Given the strange weather we’ve had so far this winter I shouldn’t be surprised that many of the plants and trees are showing signs of life. I see white blossoms on Flowering pears and the huge pink flowers of Saucer magnolia starting to open. My Blireana flowering plum is covered with rosy buds ready to scent the garden with fragrance when they open. This mild weather signals the birds to eat as much as they can in preparation for the breeding season. The other morning an Anna’s hummingbird landed on the mulched ground to pick up a spider or insect. Hummingbirds seek out small insects during the breeding season as they contain the protein needed to start a family. Spring is afoot to paraphrase Sherlock Holmes.
Seemed I had so much time to complete my winter-dormant season gardening chores a month ago. But time has a way of getting away from you and now I need to do some of the more important tasks in the next few weeks. I’m not a “weekend warrior” type, preferring to enjoy working in my garden so I’ll just do a little here and there until I’ve gotten my list checked off. Here are my priorities.
I used to live in mostly shade where invasive and noxious weeds were not a problem. I now live in more sun in Bonny Doon and I am engaged in a great battle. There exists here an annual weed that produces seeds covered with tiny burrs. They stick to your socks, your shoelaces, your dog’s fur, your pants, your gardening gloves- anything that brushes against them and they are nearly impossible to remove. It’s called Hedge parsley or Torilis arvensis and now is the time to control it. If you have this weed on your property pay attention to the following advice. It applies to most any annual weed you might need to get rid of.
My goal is to prevent the production of seed in this obnoxious weed. Hedge parsley can set flower umbels as early as late spring so I still have some time to get a handle on it before the dreaded spiny balls appear to ruin my clothes and the dog’s fur. I prefer to use non-chemical control methods. These are more time consuming but life’s a trade off the way I see it.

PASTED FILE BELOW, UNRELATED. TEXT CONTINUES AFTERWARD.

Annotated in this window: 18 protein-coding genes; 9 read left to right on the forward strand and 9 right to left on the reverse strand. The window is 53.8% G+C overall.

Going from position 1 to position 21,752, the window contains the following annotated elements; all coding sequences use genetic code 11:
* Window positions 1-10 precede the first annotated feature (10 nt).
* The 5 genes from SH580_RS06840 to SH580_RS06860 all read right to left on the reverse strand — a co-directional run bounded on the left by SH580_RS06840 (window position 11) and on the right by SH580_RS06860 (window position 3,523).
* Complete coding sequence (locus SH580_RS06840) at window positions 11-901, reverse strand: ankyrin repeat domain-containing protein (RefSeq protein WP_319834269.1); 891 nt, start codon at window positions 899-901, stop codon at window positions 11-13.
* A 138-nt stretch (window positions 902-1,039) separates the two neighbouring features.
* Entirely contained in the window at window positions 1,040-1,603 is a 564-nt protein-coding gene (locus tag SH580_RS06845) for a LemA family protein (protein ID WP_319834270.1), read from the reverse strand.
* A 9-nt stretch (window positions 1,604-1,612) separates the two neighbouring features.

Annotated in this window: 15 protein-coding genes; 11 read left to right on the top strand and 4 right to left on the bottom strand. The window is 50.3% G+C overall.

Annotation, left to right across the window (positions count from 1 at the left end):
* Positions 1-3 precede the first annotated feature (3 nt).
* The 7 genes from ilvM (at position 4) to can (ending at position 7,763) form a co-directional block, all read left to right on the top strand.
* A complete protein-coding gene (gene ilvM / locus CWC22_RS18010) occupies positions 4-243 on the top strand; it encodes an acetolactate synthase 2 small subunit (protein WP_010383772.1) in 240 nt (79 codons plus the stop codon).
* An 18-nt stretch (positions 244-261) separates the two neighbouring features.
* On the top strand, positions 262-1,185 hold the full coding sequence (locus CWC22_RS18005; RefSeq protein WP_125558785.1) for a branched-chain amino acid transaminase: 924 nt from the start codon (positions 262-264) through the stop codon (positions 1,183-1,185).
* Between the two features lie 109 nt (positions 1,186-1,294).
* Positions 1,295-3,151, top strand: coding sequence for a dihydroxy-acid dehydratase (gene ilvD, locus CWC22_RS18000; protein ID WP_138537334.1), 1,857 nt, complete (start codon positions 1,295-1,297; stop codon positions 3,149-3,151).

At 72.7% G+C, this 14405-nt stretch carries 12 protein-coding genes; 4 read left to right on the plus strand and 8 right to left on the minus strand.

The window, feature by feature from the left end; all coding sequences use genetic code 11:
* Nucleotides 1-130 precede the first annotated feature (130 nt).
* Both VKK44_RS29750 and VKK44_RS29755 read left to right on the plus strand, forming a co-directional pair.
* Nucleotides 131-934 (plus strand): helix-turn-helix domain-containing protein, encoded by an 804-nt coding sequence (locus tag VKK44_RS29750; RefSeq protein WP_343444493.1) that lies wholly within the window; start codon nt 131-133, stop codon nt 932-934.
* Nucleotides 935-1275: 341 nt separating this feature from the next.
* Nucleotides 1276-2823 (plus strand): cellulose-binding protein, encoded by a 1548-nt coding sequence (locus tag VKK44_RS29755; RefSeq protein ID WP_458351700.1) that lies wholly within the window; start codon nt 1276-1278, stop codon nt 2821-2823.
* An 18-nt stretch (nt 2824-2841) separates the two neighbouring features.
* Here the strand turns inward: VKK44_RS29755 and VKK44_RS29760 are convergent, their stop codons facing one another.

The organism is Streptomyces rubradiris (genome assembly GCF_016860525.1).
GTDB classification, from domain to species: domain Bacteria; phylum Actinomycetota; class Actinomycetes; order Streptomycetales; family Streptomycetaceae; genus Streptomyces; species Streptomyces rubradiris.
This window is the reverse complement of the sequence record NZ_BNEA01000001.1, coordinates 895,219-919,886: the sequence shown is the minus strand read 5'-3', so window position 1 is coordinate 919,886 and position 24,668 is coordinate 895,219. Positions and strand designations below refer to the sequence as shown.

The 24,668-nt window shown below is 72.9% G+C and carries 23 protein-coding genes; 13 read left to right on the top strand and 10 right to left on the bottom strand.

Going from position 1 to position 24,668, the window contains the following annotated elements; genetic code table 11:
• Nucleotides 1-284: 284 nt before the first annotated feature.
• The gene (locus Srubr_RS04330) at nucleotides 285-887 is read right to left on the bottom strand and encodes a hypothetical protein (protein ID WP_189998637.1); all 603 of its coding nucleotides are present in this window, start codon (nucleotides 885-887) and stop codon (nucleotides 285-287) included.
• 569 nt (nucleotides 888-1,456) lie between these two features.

In larger areas where I see this weed has germinated I can cut the taproot with a hoe or spade 1-2” below the surface. The seedlings look like small carrots or parsley now. Do not rototill or turn the soil. This will just bring up more buried seed.
I can also pull the seedlings while the soil is moist if they are growing next to or within a perennial or shrub. If some still persist when the flower stalks start to lengthen but well before they have gone to seed, I’ll mow or weed wack them down. I may have to do this a time or two but I’m determined that this noxious weed will not rule my life and prevent me from wandering on my hillside come fall. There’s a saying about weeds- “One year’s seeding means seven years’ weeding”.
I also might try a homemade natural weed herbicide in a few areas. The recipe is 1/2 gallon vinegar, 1/2 cup salt, 2 tablespoons dish soap. Worth a try on this annual weed. In a nutshell, weeding is one of my top priorities.
Later mid to late February I’ll have other tasks to add to my list. Right now I’ll concentrate on pruning roses, hydrangeas, fuchsias, fruit, nut and shade trees and deciduous vines like clematis. Cut back woody shrubs to stimulate lush new growth on plants like Mexican bush sage, artemisia and butterfly bush. You can cut back these plants close to the ground. Don’t use this approach on lavender or ceanothus, though. Prune them lightly after blooming.
I’ll also wait to prune back perennials that may have their new foliage damaged in a late frost. It’s been fairly mild at night lately but the next month or so can bring a cold snap.
I won’t prune spring flowering shrubs and trees like lilacs, flowering cherries, plums and crabapples, rhododendrons, azaleas, camellias, weigela or spirea until after they flower.
As always spend as much time enjoying your garden as you can. Reward yourself for your efforts.